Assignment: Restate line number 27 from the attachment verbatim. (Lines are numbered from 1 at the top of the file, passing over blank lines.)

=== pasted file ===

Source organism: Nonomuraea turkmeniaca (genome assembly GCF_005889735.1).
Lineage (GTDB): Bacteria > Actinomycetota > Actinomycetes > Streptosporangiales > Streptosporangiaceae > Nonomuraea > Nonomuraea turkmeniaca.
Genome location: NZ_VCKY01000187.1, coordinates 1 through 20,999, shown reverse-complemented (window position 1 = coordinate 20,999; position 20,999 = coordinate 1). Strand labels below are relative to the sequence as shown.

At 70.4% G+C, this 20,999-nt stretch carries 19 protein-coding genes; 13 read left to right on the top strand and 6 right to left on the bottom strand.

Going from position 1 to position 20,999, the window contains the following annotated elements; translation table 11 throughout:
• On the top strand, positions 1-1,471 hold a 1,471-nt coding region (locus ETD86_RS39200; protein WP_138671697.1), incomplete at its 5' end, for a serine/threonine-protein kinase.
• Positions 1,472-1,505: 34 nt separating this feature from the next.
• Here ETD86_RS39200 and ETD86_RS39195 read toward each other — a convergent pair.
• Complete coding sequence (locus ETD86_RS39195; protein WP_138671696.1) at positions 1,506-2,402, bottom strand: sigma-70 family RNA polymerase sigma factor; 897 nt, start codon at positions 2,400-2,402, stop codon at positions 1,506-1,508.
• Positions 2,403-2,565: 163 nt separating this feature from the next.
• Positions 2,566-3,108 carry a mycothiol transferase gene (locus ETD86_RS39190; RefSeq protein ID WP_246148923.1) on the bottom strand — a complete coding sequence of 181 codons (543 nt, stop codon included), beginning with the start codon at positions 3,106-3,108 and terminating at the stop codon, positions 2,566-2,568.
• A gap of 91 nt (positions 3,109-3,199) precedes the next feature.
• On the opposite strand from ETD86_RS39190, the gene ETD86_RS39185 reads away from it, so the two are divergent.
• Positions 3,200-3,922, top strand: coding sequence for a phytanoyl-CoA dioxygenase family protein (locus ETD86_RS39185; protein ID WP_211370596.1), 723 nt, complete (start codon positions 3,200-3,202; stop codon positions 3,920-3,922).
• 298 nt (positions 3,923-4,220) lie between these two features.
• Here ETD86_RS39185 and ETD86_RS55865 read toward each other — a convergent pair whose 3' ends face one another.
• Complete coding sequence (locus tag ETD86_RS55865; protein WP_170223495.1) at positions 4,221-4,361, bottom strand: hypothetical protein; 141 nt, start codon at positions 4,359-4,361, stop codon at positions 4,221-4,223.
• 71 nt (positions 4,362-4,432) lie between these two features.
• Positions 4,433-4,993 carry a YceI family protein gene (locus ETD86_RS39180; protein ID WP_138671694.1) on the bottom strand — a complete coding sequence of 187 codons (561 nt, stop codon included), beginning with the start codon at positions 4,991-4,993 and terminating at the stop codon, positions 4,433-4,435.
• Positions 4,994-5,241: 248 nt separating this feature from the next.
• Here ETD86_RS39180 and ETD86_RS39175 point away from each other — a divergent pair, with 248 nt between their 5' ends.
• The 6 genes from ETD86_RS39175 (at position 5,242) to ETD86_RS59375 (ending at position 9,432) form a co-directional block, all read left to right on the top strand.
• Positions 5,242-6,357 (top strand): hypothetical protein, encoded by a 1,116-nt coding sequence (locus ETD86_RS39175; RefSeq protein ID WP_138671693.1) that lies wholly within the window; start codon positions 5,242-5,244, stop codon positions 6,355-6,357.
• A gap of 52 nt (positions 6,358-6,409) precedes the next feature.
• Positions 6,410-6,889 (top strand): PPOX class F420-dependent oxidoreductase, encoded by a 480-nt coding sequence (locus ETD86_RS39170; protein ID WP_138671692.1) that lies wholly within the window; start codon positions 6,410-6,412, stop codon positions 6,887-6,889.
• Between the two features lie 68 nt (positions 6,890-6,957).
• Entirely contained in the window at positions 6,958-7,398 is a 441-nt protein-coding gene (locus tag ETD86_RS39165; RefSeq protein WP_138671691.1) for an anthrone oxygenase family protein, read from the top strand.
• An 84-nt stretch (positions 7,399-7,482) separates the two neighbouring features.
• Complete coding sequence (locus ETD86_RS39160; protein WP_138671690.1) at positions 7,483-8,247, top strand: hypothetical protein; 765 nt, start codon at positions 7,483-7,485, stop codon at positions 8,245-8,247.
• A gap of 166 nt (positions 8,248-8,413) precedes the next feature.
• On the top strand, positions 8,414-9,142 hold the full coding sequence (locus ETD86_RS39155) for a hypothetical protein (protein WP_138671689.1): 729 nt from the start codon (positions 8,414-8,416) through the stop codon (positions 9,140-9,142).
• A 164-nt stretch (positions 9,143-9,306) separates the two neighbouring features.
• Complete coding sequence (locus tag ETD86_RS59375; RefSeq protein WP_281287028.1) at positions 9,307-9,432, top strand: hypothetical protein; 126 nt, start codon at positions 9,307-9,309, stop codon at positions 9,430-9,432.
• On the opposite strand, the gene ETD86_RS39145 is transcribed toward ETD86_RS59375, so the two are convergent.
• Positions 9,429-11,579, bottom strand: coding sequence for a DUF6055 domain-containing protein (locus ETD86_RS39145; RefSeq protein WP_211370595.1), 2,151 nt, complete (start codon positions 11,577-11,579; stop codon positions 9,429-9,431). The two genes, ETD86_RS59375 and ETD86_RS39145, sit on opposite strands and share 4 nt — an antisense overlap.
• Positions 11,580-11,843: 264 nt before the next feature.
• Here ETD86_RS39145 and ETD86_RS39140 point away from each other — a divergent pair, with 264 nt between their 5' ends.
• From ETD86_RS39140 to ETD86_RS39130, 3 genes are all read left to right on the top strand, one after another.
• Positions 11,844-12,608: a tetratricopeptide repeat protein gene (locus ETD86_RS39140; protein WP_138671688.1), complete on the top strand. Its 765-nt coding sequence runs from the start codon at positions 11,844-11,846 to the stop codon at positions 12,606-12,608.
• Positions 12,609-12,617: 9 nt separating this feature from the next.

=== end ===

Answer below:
• Entirely contained in the window at positions 6,958-7,398 is a 441-nt protein-coding gene (locus tag ETD86_RS39165; RefSeq protein WP_138671691.1) for an anthrone oxygenase family protein, read from the top strand.